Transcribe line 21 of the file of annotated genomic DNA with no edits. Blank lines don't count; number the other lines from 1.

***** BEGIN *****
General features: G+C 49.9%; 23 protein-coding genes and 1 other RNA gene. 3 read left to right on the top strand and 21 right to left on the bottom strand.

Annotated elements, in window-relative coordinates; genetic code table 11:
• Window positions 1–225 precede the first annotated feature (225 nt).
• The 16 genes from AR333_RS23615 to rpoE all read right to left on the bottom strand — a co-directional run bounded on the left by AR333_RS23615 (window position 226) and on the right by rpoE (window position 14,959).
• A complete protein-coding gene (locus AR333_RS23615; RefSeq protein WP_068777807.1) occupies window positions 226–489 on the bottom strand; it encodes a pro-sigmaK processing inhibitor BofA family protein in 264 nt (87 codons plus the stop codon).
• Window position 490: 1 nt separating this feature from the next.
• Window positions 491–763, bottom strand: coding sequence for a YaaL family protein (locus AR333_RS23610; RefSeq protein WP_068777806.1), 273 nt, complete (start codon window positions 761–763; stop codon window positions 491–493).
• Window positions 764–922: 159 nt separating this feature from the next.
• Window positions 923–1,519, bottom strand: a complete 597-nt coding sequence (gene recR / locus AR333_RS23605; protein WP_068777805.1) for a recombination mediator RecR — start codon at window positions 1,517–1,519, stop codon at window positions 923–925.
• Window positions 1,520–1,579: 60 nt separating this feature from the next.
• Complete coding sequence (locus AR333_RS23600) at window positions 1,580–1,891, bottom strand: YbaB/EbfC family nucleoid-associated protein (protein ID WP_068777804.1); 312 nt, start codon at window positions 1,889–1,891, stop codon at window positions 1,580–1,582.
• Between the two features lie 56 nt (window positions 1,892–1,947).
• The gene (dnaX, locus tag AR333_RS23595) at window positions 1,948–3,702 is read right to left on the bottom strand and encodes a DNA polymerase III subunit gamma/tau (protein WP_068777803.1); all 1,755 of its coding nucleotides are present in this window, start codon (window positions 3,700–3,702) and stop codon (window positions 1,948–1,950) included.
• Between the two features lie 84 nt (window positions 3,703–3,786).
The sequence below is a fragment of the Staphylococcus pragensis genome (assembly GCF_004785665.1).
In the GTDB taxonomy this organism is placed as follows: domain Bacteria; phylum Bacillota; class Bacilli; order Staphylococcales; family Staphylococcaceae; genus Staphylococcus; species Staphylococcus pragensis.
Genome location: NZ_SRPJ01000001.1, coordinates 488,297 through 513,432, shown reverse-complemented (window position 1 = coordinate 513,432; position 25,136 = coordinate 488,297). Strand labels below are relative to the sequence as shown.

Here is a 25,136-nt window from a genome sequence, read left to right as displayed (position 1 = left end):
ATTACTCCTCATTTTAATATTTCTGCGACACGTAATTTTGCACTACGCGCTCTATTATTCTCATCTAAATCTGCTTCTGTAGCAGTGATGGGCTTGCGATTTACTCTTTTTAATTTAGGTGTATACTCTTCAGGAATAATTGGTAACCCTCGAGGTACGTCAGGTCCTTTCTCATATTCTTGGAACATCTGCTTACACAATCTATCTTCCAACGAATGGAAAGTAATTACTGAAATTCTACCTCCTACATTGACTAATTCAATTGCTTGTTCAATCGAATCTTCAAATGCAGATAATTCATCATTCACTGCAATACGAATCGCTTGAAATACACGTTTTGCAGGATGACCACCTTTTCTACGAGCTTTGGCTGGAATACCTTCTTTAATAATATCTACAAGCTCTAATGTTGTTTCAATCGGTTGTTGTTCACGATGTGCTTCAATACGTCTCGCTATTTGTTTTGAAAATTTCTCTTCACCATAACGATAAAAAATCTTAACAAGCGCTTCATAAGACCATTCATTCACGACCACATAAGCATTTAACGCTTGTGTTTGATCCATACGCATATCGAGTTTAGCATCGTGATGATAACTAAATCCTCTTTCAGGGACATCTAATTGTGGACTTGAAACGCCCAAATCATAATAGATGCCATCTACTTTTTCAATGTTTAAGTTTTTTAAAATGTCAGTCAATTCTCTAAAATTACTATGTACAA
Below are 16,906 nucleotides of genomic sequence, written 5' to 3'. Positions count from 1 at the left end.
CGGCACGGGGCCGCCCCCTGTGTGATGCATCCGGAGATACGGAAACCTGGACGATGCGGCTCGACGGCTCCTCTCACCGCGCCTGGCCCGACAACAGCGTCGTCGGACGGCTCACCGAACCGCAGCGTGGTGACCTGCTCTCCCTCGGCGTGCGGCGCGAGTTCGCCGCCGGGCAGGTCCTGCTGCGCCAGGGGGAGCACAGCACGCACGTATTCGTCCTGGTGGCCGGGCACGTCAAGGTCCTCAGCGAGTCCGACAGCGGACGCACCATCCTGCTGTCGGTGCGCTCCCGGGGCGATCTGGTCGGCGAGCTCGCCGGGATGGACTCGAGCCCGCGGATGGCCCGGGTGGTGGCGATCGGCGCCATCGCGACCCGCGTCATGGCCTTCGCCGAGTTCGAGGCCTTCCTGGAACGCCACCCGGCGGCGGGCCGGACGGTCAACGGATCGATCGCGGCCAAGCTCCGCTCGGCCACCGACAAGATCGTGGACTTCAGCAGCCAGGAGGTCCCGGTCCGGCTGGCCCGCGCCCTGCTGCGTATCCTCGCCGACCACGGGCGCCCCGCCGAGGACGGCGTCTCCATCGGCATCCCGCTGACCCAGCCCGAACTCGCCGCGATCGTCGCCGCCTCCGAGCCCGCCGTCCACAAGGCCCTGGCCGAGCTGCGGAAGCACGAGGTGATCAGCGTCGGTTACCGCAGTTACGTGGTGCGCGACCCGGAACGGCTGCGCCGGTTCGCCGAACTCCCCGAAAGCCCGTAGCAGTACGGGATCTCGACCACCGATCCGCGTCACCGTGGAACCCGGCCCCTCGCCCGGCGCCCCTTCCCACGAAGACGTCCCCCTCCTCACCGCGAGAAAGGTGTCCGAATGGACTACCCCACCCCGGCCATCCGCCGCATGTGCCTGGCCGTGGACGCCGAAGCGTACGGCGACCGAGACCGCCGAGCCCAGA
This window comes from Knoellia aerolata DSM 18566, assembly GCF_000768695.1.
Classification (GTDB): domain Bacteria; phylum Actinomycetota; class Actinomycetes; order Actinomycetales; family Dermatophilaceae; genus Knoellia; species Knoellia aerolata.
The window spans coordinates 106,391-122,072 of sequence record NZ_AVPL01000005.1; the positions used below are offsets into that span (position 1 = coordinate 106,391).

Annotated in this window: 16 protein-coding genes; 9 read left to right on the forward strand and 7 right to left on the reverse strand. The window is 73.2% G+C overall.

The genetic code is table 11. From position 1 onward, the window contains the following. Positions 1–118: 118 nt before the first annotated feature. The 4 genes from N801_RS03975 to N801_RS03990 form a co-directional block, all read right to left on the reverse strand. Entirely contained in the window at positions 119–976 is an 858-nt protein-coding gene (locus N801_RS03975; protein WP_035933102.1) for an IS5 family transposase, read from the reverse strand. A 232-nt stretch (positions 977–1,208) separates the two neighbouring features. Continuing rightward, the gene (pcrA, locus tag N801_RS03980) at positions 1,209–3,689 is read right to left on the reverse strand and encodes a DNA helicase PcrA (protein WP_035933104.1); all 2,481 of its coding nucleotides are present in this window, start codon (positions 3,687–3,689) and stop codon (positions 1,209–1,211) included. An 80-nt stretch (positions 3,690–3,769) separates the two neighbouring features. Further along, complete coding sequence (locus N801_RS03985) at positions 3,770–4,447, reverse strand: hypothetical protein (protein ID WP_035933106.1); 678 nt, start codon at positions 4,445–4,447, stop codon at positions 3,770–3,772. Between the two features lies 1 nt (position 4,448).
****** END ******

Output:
CGGCACGGGGCCGCCCCCTGTGTGATGCATCCGGAGATACGGAAACCTGGACGATGCGGCTCGACGGCTCCTCTCACCGCGCCTGGCCCGACAACAGCGTCGTCGGACGGCTCACCGAACCGCAGCGTGGTGACCTGCTCTCCCTCGGCGTGCGGCGCGAGTTCGCCGCCGGGCAGGTCCTGCTGCGCCAGGGGGAGCACAGCACGCACGTATTCGTCCTGGTGGCCGGGCACGTCAAGGTCCTCAGCGAGTCCGACAGCGGACGCACCATCCTGCTGTCGGTGCGCTCCCGGGGCGATCTGGTCGGCGAGCTCGCCGGGATGGACTCGAGCCCGCGGATGGCCCGGGTGGTGGCGATCGGCGCCATCGCGACCCGCGTCATGGCCTTCGCCGAGTTCGAGGCCTTCCTGGAACGCCACCCGGCGGCGGGCCGGACGGTCAACGGATCGATCGCGGCCAAGCTCCGCTCGGCCACCGACAAGATCGTGGACTTCAGCAGCCAGGAGGTCCCGGTCCGGCTGGCCCGCGCCCTGCTGCGTATCCTCGCCGACCACGGGCGCCCCGCCGAGGACGGCGTCTCCATCGGCATCCCGCTGACCCAGCCCGAACTCGCCGCGATCGTCGCCGCCTCCGAGCCCGCCGTCCACAAGGCCCTGGCCGAGCTGCGGAAGCACGAGGTGATCAGCGTCGGTTACCGCAGTTACGTGGTGCGCGACCCGGAACGGCTGCGCCGGTTCGCCGAACTCCCCGAAAGCCCGTAGCAGTACGGGATCTCGACCACCGATCCGCGTCACCGTGGAACCCGGCCCCTCGCCCGGCGCCCCTTCCCACGAAGACGTCCCCCTCCTCACCGCGAGAAAGGTGTCCGAATGGACTACCCCACCCCGGCCATCCGCCGCATGTGCCTGGCCGTGGACGCCGAAGCGTACGGCGACCGAGACCGCCGAGCCCAGA